25 Aug Digital collaboration
how to best implement it?
Digital Collaboration is the new collaboration frontier, which organizations have been conforming to in recent years. Accomplicing phenomena are the recent restrictions on mobility that governments are imposing all over the world to counter the spread among the populations of Covid-19. The Digital Collaboration is gaining increasing interest as an alternative participation method in the representatives work of the same team or, in a cross-functional way, from exponents of multifunctional teams. Especially in this second event, the Digital Collaboration contribution is becoming crucial in terms of effectiveness and results. The reason is that the digital dimension of collaboration breaks down the physical constraints of space that are usually considered insurmountable in carrying out a project or in achieving a common goal, transforming the lack of proximity into an additional resource. Therefore, if before it was necessary to meet several times to check a work progress and this required meeting in shared meeting rooms, today all this is no longer necessary.
Digital Collaboration, it’s not just a meeting rooms matter
With the Digital Collaboration, corporate meeting rooms used for business meetings don’t disappear, but they perform a new function, with an unlimited extension, inwards and outwards, which previously didn’t have. And this also applies to the multifunctional teams’ involvement. In fact, the usual departmental division in Finance, Operations, Marketing, Human Resources etc., as well as concerning the related skills and responsibilities, also affects the business applications dedicated to their respective functions or to different processes (ERP, CRM, OMS, ITSM etc.). This means that some documents relate to one company area and not to another. Moreover, this means that there is a hierarchy in drawing on certain critical data with heterogeneous accessibility criteria. Therefore, the first obstacle to the implementation of a fluid and effective Digital Collaboration between multifunctional teams is the fragmentation of the database. An obstacle to which the Unified Communication & Collaboration (UCC) technologies respond only partially. The UCC must be adopted for any self-respecting Digital Collaboration.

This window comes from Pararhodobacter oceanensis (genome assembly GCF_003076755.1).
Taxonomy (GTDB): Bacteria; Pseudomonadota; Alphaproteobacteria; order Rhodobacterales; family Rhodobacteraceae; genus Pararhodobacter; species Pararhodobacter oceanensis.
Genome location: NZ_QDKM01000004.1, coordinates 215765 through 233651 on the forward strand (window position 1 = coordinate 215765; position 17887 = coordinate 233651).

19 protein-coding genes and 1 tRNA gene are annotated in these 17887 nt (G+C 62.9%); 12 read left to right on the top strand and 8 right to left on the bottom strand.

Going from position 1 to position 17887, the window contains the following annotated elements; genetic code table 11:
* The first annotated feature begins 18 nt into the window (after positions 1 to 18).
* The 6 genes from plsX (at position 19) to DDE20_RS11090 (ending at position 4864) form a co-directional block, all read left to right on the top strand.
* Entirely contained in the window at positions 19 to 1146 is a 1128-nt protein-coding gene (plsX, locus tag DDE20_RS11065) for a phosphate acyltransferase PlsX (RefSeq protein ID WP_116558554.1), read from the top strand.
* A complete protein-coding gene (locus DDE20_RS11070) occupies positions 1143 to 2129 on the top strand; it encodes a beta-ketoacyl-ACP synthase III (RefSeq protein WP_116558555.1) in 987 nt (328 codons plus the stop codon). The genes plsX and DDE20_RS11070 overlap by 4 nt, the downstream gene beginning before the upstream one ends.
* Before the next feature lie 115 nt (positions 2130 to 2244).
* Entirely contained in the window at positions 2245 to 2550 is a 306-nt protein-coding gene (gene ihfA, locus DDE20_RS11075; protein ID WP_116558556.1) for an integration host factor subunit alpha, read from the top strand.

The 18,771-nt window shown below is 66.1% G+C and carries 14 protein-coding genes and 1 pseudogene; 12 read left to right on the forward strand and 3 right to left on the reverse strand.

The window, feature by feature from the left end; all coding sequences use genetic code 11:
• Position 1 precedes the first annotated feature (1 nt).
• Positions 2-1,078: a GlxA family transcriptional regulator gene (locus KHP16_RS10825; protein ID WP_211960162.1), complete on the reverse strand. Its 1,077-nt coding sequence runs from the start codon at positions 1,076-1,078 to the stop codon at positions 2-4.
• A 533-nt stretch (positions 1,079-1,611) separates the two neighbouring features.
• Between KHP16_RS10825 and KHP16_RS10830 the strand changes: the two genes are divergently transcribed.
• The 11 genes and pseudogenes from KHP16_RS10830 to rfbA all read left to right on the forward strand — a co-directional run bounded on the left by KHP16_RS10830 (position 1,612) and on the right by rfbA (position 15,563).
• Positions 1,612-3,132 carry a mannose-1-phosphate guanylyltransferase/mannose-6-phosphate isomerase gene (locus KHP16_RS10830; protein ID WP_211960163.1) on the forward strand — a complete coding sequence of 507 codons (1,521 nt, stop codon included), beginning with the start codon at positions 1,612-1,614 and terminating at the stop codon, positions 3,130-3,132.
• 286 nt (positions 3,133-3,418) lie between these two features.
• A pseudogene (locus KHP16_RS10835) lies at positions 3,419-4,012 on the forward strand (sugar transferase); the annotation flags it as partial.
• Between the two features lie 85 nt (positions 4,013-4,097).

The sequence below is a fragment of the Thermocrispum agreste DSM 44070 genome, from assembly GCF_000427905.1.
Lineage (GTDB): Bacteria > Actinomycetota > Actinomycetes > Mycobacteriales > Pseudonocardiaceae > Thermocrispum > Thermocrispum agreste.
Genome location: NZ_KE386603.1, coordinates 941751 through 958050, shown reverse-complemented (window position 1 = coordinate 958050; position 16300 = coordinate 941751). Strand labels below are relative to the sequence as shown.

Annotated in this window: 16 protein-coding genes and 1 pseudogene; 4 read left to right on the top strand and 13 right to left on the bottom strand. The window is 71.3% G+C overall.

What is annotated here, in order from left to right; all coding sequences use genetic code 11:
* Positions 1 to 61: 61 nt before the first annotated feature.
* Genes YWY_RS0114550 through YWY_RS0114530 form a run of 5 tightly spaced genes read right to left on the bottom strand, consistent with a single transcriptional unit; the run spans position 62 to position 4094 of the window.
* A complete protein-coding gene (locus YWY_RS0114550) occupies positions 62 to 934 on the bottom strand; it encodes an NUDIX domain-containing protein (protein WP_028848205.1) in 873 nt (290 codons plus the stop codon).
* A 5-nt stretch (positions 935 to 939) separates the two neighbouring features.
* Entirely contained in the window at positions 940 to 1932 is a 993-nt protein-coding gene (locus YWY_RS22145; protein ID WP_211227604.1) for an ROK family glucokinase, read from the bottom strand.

The UCC technologies are not enough to create Digital Collaboration: why?
Unfortunately, UCC and Digital Collaboration technologies are not synonymous. Although UCC systems allow you to converse, in chat or video conference, and at the same time to show and exchange documents regardless of where the meeting participants are located, all this is not enough. In fact, the ability to share information across the board, must not compromise the prerogatives of the individual members of each team. These prerogatives are exercised in being able to take advantage of a database whose consultation, as well as any modification, must be segmented taking into account the position held in the company and belonging to the team. For this reason, the UCC tools offered today by some big vendors, often combined with other productivity suites or software, are not sufficient to enable a Digital Collaboration between multifunctional teams. In fact, a unique information backbone that integrates different application environments is needed, enabling each profile of the various teams to select their own files of interest. This is possible by providing different permissions levels for each user or group of users.
Enable multifunctional collaboration with an information platform
Since mobility is a distinctive feature of Digital Collaboration, it would not make sense if it wasn’t possible to remotely reach the same documentation that you have access by your office desk. Particularly, this documentation could have legal value as in the case, for example, of the signature book. A Digital Collaboration platform, on the other hand, makes it immediate, for a prosecutor who is kilometers away from the headquarters, to sign any document using his or her tablet. Just as the same platform, acting as an intra-functional hub, allows you to create a knowledge sharing repository detached from the access criteria that underlie the relevant teams and that generally follow the logic of the classic departmental business applications. Only those with the assigned permissions will be able to consult or correct the files stored in the repository, with a speed of intervention and an optimization of the processes that no other collaboration model, even in the presence, can guarantee.